ANN regrets to report that two critical battles
over the future of Meigs Field have just taken a bad turn.
It almost seemed to be going too well in the fight to reverse
the fortunes of embattled Meigs Field... at least until
Friday afternoon. That's when the legal holding action
that challenged Daley's authority to destroy the airport collapsed
with the ruling by Judge William Maki, that vacated the temporary
restraining order that kept Daley's wrecking crew from finishing
their surreptitious destruction of one of the nation's most
valuable GA reliever airports.
At this point, there is nothing to keep Daley from
ordering the bulldozers out to finish the job they started
nearly two months ago.
The order is seen as a virtual death knell for the amazing
efforts of the "Friends of Meigs," AOPA, EAA and so many others who
poured their hearts and souls into saving this airport. FoM
President Rachel Goodstein claims that her organization will file
an appeal right away and is actively involved in seeking new
avenues to attack the imminent destruction of their airport.
AOPA Gave It A Heckuva Try...
to ride to the rescue as well. They sought a restraining order from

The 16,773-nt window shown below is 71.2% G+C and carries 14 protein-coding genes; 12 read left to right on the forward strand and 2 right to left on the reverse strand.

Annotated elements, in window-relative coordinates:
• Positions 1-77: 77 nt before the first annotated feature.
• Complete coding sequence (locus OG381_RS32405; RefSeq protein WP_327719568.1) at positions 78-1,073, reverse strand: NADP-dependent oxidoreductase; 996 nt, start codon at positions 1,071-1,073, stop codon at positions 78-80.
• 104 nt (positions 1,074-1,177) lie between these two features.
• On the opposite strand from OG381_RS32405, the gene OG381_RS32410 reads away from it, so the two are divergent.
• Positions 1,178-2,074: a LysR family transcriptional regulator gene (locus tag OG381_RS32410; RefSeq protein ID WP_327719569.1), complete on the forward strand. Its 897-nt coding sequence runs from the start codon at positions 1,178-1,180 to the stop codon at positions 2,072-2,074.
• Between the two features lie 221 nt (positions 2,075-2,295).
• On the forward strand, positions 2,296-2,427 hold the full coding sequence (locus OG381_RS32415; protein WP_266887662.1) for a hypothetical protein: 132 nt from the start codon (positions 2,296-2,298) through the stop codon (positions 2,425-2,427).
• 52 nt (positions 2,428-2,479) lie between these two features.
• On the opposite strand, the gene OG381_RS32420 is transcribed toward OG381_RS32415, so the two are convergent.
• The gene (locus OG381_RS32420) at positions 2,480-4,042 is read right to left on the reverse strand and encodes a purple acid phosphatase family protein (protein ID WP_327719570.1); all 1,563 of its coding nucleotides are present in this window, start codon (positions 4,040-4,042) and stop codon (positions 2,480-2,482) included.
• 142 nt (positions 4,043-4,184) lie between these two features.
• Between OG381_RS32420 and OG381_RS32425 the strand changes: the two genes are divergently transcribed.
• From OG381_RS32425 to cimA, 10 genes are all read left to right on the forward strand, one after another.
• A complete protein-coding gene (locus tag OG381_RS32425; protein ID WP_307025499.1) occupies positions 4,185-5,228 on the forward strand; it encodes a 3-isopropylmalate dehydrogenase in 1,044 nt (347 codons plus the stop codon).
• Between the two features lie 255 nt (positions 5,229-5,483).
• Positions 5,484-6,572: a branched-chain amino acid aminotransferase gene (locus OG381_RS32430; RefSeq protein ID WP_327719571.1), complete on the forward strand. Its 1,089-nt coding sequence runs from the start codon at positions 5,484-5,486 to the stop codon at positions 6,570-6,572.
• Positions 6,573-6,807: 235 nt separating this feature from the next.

Federal Court and were also turned away... making this a doubly
deadly day for the Meigs battle. Maki's ruling, issued late Friday,
claims that Northerly Island (where Meigs is based), was "always
intended to be a public park." FoM President disputes that and
claims that as early as 1916 there had been documented plans to
build an airport on that same strip of land.
Speaking to the Chicago media Friday, Goodstein complained that,
“Frankly, I don’t know that the judge was aware of all
of the facts we found in our research... We were in very early
stages of the lawsuit, and there was never a point where a lot of
our evidence could be presented.”
AOPA Sez... Week Closes With "Ups" And "Downs" In Meigs
AOPA released the following statement in light of
the defeats suffered Friday...
Following on the heels of AOPA's highly publicized press
conference yesterday proposing a "buy-out" plan to save Meigs
Field, there were two major legal setbacks for the scarred airport
today. First, a state court dismissed a lawsuit against the city of
Chicago by the Friends of Meigs. That dismissal also removed a
temporary restraining order (TRO) prohibiting the city from further
damaging the airport.